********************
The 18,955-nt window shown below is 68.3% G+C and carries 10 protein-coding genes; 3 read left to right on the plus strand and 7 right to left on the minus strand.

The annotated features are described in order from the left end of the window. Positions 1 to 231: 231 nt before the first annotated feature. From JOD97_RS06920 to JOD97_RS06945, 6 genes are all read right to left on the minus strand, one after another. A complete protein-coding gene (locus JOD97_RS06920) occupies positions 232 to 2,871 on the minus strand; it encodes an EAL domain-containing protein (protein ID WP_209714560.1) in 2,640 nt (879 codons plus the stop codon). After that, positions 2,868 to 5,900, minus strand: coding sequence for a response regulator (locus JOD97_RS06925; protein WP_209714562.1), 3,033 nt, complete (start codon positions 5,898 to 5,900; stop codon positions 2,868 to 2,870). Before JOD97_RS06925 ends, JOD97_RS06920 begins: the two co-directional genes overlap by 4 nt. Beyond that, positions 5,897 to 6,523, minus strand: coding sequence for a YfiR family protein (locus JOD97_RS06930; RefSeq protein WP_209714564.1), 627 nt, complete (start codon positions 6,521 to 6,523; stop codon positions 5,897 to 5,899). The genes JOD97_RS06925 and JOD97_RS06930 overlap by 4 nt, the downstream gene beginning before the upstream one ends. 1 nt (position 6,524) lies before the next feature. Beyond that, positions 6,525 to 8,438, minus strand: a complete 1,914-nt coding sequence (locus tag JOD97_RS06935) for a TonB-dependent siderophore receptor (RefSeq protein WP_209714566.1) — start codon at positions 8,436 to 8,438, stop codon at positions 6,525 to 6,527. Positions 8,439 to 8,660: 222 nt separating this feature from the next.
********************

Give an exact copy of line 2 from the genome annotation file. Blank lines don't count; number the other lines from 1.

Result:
The annotated features are described in order from the left end of the window. Positions 1 to 231: 231 nt before the first annotated feature. From JOD97_RS06920 to JOD97_RS06945, 6 genes are all read right to left on the minus strand, one after another. A complete protein-coding gene (locus JOD97_RS06920) occupies positions 232 to 2,871 on the minus strand; it encodes an EAL domain-containing protein (protein ID WP_209714560.1) in 2,640 nt (879 codons plus the stop codon). After that, positions 2,868 to 5,900, minus strand: coding sequence for a response regulator (locus JOD97_RS06925; protein WP_209714562.1), 3,033 nt, complete (start codon positions 5,898 to 5,900; stop codon positions 2,868 to 2,870). Before JOD97_RS06925 ends, JOD97_RS06920 begins: the two co-directional genes overlap by 4 nt. Beyond that, positions 5,897 to 6,523, minus strand: coding sequence for a YfiR family protein (locus JOD97_RS06930; RefSeq protein WP_209714564.1), 627 nt, complete (start codon positions 6,521 to 6,523; stop codon positions 5,897 to 5,899). The genes JOD97_RS06925 and JOD97_RS06930 overlap by 4 nt, the downstream gene beginning before the upstream one ends. 1 nt (position 6,524) lies before the next feature. Beyond that, positions 6,525 to 8,438, minus strand: a complete 1,914-nt coding sequence (locus tag JOD97_RS06935) for a TonB-dependent siderophore receptor (RefSeq protein WP_209714566.1) — start codon at positions 8,436 to 8,438, stop codon at positions 6,525 to 6,527. Positions 8,439 to 8,660: 222 nt separating this feature from the next.